The days of leaving policies in the filing drawer and relying on staff to learn about working practices from the company handbook are numbered, as employers will leave themselves open to the threat of court claims and heavy financial penalties. Research proves that UK employers still have a long way to go before they can be sure their policy management is reliable.
A poll of 100 HR managers carried out by policy management software provider NETconsent in February reveals a lack of proactivity when it comes to dealing with policies. Worryingly, more than one in 10 (12%) hardly ever make updates to company policy or only do so after a crisis – when it is already too late.
According to the poll 39% of employers amend policies after a scheduled review, with just under one-third (30%) making policy changes after a change in circumstances.
Informing staff about policy changes and ensuring they have read and understood the changes is crucial if companies are to defend themselves at an employment tribunal.
When asked how employees are informed about policy changes, one-third of respondents say they communicate changes via e‑mail, followed by 28% who use an intranet and 20% who still use paper memos. Surprisingly, more than one in 10 (13%) inform staff of policy changes verbally.
Another survey – of 1,100 employers, conducted by online law firm HR Law – found that only a quarter of companies had a formal policy on flexible working, despite the extension of this legislation that came into effect on 6 April 2007.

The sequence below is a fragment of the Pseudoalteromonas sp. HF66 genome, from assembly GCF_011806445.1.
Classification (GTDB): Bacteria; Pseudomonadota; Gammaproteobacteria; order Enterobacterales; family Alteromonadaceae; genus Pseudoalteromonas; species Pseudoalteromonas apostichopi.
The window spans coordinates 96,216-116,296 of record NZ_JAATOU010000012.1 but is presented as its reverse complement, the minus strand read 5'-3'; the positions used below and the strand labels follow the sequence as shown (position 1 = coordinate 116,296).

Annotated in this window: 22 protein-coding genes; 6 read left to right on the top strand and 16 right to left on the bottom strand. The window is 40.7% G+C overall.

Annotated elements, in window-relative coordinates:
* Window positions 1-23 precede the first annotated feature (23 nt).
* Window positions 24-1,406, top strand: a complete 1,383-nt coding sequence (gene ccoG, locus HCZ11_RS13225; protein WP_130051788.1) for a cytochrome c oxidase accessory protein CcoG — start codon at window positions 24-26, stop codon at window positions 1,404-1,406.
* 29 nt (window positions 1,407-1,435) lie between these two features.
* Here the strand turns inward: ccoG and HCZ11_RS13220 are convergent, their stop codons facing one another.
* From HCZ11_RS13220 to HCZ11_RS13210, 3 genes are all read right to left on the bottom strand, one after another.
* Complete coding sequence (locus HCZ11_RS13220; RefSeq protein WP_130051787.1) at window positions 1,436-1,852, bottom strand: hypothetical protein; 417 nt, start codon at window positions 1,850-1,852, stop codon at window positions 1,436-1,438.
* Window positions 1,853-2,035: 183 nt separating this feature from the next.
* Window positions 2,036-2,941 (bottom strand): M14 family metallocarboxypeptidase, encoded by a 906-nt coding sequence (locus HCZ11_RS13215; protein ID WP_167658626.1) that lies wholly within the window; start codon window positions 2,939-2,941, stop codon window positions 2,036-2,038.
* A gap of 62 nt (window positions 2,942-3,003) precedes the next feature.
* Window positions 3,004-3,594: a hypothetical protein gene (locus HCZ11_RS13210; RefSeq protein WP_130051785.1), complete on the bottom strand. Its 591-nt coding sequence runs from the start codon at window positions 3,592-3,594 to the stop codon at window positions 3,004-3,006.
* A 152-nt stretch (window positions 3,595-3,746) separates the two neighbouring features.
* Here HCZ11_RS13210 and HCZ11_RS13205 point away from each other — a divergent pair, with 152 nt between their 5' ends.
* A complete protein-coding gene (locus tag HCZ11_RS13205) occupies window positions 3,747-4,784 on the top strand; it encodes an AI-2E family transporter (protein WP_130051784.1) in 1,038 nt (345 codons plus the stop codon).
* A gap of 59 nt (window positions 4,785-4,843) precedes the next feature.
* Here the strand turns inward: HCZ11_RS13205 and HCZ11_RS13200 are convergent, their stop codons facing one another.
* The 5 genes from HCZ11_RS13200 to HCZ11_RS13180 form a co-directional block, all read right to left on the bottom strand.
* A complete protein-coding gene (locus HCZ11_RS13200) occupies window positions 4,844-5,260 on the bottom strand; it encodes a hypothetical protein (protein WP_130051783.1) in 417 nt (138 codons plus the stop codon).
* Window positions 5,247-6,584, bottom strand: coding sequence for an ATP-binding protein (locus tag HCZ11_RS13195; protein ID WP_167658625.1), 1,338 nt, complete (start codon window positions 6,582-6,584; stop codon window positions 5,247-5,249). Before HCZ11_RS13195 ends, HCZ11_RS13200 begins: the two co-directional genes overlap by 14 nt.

The importance of communicating a clear internet usage policy was highlighted recently at IBM. An employee, James Pacenza, was dismissed for using an internet sex chat room during working hours. Pacenza claims that he has to use such sites to alleviate distress caused by post-traumatic stress disorder related to his service in the Vietnam war.
IBM claims that Pacenza was warned that his behaviour was unacceptable before his dismissal – and that it has clear internet usage policies in place. However, if IBM cannot prove that Pacenza has read the policies it may find it difficult to defend its decision to dismiss him.
In July 2006, when Warwick Business School conducted research into why small firms were more likely to end up in an employment tribunal than large organisations, the researchers found that a key influence on success at a tribunal was not just having procedures in place but actually using them.
Simply having procedures, or an HR department, made no difference. Companies that have procedures and policies in place are not in the clear, since having policies is insufficient if employees have not seen them.
The regulation of Investigatory Powers Act 2000 asserts that an organisation must be able to demonstrate beyond all reasonable doubt that an individual has been given the opportunity to read and accept the policy. This means that the onus is on the employer to ensure that this is the case.
To ensure compliance, organisations need to manage policies proactively, using the most suitable communication channels and creating a foolproof audit trail.